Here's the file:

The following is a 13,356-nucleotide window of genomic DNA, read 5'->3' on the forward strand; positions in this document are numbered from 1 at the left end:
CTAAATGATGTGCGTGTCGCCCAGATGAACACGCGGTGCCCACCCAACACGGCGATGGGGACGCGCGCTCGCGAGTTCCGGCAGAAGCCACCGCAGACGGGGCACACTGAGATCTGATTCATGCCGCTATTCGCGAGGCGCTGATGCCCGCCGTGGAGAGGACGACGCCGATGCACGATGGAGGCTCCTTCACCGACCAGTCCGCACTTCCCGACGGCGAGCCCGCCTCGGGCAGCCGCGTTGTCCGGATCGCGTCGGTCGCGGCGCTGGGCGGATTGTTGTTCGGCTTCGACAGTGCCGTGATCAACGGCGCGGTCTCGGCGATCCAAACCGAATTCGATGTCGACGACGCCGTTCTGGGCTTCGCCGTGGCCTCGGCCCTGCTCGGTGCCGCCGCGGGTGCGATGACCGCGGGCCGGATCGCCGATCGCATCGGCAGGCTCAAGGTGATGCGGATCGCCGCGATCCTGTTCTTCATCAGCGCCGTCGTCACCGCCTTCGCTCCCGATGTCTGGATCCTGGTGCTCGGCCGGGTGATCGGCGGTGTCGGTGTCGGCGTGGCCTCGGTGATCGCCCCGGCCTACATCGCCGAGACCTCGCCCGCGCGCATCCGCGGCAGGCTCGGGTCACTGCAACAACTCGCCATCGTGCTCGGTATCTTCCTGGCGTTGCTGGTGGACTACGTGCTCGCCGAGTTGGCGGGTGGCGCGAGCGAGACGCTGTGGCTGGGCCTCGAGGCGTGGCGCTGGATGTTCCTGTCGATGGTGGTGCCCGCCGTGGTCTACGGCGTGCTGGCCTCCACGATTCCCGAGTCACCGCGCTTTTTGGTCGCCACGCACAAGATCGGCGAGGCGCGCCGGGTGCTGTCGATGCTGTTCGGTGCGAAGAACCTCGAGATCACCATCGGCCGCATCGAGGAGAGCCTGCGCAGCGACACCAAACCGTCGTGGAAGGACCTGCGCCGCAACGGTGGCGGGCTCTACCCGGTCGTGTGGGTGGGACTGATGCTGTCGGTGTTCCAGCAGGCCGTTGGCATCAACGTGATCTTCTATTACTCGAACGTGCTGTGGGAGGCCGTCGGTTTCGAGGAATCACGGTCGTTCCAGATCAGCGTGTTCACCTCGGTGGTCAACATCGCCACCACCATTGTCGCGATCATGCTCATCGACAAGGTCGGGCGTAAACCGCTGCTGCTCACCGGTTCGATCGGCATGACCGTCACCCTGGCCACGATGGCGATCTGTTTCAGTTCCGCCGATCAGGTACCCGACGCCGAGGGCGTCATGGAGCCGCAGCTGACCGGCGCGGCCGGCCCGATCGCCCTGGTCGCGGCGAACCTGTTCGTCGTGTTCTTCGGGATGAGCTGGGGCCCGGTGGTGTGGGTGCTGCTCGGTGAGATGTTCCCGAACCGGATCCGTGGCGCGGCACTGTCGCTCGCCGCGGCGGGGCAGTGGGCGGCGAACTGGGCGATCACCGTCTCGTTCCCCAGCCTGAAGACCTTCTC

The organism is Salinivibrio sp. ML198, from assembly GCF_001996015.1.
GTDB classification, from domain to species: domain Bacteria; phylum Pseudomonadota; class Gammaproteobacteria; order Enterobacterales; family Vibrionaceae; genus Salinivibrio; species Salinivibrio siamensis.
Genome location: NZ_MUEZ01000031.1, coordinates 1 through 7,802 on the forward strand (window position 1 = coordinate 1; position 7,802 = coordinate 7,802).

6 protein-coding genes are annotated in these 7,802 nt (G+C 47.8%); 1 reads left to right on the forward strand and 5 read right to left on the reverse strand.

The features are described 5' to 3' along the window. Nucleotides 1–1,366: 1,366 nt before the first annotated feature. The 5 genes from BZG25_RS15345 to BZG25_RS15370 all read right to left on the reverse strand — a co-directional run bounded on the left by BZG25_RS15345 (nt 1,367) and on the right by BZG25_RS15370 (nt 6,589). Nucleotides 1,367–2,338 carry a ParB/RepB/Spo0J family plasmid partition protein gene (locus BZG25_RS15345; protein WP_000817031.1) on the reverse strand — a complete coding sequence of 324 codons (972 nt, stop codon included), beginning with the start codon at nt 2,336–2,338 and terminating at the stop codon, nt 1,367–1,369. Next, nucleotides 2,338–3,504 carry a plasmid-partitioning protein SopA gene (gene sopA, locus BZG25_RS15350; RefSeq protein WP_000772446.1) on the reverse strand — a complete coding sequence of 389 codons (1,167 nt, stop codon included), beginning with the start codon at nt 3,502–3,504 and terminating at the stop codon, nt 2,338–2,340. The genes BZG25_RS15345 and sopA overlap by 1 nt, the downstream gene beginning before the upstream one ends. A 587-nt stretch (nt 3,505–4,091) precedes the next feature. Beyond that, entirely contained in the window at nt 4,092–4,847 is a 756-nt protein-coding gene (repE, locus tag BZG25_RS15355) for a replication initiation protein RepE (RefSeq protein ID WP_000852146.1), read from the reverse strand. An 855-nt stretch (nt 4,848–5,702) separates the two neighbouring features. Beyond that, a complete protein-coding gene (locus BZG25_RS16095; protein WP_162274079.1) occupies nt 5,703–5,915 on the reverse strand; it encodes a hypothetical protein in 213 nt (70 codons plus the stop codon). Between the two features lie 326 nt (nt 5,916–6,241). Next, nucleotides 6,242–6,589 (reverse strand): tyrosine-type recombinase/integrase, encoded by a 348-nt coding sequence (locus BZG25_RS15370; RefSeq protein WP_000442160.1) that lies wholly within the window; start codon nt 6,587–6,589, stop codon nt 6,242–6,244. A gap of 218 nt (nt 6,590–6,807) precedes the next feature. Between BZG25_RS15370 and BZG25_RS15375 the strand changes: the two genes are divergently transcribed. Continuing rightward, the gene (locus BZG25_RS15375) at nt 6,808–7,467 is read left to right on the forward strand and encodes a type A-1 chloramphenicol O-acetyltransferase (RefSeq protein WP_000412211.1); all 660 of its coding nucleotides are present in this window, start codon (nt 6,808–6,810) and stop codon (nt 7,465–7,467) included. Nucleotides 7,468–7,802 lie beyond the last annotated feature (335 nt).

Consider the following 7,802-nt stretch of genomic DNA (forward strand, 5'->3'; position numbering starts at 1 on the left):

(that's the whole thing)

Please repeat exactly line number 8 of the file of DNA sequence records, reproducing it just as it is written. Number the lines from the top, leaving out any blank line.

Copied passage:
Consider the following 7,802-nt stretch of genomic DNA (forward strand, 5'->3'; position numbering starts at 1 on the left):